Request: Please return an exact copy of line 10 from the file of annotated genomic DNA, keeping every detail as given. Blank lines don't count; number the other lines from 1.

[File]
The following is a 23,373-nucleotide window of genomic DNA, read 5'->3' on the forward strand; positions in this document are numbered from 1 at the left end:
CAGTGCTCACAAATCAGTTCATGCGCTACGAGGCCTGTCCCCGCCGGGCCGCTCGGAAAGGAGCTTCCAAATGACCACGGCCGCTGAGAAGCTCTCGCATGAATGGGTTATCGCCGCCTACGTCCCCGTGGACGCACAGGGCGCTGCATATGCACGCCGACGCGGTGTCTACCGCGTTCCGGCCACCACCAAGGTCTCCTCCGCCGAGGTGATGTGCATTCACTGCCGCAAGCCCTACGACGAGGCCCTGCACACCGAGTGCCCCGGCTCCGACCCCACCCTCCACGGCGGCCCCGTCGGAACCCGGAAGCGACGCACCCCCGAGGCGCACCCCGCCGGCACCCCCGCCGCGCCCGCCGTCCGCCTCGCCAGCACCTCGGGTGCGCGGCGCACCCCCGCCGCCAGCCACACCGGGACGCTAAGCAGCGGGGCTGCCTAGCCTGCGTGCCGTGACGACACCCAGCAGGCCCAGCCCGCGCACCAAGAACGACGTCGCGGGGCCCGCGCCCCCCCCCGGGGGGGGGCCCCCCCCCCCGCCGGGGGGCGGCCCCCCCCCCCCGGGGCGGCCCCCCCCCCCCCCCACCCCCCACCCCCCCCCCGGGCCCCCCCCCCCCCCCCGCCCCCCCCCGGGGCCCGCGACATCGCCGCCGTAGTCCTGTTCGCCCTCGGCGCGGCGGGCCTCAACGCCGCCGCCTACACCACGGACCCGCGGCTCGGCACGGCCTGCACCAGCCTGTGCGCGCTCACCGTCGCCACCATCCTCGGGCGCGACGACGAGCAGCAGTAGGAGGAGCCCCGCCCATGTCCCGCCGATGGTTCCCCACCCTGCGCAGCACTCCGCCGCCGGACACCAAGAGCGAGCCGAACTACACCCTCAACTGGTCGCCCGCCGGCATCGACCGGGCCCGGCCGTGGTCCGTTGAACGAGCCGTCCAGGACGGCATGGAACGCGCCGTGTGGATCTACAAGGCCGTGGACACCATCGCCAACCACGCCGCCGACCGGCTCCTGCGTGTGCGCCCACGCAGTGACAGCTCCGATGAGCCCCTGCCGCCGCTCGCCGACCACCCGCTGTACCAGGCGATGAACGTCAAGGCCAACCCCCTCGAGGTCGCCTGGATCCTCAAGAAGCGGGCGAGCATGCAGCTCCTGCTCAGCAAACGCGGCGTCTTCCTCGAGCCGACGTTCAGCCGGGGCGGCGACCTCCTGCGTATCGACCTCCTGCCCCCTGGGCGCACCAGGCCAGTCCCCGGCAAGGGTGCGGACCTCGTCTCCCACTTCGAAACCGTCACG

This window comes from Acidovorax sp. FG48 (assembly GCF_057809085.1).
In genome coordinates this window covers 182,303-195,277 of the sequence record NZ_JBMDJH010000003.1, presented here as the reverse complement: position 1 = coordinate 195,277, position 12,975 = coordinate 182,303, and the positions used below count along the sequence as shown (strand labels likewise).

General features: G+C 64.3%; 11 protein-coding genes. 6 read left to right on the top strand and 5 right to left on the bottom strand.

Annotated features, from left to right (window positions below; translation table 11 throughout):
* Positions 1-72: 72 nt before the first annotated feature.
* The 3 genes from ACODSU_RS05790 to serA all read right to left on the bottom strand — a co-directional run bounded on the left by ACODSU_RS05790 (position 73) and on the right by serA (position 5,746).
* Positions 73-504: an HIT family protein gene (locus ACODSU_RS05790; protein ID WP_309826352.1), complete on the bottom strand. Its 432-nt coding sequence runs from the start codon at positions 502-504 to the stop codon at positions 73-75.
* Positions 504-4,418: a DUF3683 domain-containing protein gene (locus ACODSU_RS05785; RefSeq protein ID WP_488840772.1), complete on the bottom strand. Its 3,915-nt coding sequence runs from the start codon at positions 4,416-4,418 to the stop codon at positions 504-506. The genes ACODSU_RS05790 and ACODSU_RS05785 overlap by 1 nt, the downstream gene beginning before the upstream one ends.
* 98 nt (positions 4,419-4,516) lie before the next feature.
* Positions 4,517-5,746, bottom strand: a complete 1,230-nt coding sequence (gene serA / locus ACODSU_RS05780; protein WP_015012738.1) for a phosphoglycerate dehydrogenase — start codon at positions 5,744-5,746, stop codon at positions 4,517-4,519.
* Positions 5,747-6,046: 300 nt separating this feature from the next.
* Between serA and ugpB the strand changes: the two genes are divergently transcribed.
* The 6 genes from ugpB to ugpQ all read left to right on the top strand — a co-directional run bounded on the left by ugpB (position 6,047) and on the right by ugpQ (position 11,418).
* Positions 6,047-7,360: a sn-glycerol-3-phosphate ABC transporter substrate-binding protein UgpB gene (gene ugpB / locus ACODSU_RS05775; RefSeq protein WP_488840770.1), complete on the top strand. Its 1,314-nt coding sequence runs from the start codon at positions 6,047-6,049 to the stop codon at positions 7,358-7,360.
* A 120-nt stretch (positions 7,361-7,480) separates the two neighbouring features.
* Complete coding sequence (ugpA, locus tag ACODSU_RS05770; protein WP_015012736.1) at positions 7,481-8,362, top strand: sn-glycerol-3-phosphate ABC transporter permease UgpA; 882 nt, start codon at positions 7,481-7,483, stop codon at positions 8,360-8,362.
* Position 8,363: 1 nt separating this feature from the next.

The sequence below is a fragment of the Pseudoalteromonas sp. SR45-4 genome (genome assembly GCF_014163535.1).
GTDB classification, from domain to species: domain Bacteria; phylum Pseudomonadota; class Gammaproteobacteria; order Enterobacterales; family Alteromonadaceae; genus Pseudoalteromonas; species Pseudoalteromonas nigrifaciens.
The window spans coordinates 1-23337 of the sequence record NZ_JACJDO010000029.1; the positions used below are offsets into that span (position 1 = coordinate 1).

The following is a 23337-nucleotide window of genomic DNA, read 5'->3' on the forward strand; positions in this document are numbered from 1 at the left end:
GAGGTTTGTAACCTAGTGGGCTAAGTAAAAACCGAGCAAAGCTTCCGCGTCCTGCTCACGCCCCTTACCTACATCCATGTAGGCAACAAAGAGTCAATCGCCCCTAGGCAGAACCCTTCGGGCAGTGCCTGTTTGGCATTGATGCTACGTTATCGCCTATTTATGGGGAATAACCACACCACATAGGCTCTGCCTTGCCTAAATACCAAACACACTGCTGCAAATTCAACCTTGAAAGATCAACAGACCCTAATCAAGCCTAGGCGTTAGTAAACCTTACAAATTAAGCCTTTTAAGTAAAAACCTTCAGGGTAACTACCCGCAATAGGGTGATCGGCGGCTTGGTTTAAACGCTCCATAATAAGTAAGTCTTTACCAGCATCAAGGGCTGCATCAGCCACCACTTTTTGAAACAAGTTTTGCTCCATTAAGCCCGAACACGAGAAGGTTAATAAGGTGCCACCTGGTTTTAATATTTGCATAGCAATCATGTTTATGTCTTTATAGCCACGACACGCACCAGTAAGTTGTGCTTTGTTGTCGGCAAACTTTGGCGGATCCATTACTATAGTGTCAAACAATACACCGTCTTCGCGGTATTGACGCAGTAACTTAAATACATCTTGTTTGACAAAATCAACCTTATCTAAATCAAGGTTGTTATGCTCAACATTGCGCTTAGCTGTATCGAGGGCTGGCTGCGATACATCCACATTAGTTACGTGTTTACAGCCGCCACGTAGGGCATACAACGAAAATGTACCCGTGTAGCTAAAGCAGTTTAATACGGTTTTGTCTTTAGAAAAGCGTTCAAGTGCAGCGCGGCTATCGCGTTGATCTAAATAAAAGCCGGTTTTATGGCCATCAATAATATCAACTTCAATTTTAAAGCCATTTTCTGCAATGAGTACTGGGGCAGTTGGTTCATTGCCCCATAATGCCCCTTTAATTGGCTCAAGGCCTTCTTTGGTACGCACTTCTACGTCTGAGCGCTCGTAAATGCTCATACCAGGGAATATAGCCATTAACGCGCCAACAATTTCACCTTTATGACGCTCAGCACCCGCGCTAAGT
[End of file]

* Positions 504-4,418: a DUF3683 domain-containing protein gene (locus ACODSU_RS05785; RefSeq protein ID WP_488840772.1), complete on the bottom strand. Its 3,915-nt coding sequence runs from the start codon at positions 4,416-4,418 to the stop codon at positions 504-506. The genes ACODSU_RS05790 and ACODSU_RS05785 overlap by 1 nt, the downstream gene beginning before the upstream one ends.